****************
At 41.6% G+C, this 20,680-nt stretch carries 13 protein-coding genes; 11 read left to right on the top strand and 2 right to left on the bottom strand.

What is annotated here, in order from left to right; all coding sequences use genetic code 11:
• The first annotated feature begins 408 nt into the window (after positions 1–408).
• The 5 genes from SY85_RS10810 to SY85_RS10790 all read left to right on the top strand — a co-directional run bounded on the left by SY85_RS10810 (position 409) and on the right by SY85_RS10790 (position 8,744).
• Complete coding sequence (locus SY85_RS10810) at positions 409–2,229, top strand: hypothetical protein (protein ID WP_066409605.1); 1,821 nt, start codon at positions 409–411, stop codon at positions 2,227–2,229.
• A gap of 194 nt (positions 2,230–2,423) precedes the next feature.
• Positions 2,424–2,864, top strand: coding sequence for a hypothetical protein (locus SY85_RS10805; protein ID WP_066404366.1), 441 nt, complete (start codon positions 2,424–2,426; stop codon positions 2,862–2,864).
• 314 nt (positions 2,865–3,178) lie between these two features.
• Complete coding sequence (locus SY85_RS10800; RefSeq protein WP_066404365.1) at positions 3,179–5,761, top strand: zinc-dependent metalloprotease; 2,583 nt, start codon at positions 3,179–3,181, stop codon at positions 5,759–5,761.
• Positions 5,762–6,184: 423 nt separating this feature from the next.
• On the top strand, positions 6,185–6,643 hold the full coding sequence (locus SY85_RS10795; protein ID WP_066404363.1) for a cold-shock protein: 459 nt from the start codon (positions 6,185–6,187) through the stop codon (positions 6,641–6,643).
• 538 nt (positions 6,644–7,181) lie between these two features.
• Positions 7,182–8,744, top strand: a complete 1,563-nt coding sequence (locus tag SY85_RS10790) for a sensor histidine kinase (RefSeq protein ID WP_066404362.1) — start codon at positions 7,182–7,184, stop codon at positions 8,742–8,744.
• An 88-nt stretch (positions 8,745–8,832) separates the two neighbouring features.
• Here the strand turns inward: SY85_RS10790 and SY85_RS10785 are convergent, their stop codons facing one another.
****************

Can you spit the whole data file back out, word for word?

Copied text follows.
At 41.6% G+C, this 20,680-nt stretch carries 13 protein-coding genes; 11 read left to right on the top strand and 2 right to left on the bottom strand.

What is annotated here, in order from left to right; all coding sequences use genetic code 11:
• The first annotated feature begins 408 nt into the window (after positions 1–408).
• The 5 genes from SY85_RS10810 to SY85_RS10790 all read left to right on the top strand — a co-directional run bounded on the left by SY85_RS10810 (position 409) and on the right by SY85_RS10790 (position 8,744).
• Complete coding sequence (locus SY85_RS10810) at positions 409–2,229, top strand: hypothetical protein (protein ID WP_066409605.1); 1,821 nt, start codon at positions 409–411, stop codon at positions 2,227–2,229.
• A gap of 194 nt (positions 2,230–2,423) precedes the next feature.
• Positions 2,424–2,864, top strand: coding sequence for a hypothetical protein (locus SY85_RS10805; protein ID WP_066404366.1), 441 nt, complete (start codon positions 2,424–2,426; stop codon positions 2,862–2,864).
• 314 nt (positions 2,865–3,178) lie between these two features.
• Complete coding sequence (locus SY85_RS10800; RefSeq protein WP_066404365.1) at positions 3,179–5,761, top strand: zinc-dependent metalloprotease; 2,583 nt, start codon at positions 3,179–3,181, stop codon at positions 5,759–5,761.
• Positions 5,762–6,184: 423 nt separating this feature from the next.
• On the top strand, positions 6,185–6,643 hold the full coding sequence (locus SY85_RS10795; protein ID WP_066404363.1) for a cold-shock protein: 459 nt from the start codon (positions 6,185–6,187) through the stop codon (positions 6,641–6,643).
• 538 nt (positions 6,644–7,181) lie between these two features.
• Positions 7,182–8,744, top strand: a complete 1,563-nt coding sequence (locus tag SY85_RS10790) for a sensor histidine kinase (RefSeq protein ID WP_066404362.1) — start codon at positions 7,182–7,184, stop codon at positions 8,742–8,744.
• An 88-nt stretch (positions 8,745–8,832) separates the two neighbouring features.
• Here the strand turns inward: SY85_RS10790 and SY85_RS10785 are convergent, their stop codons facing one another.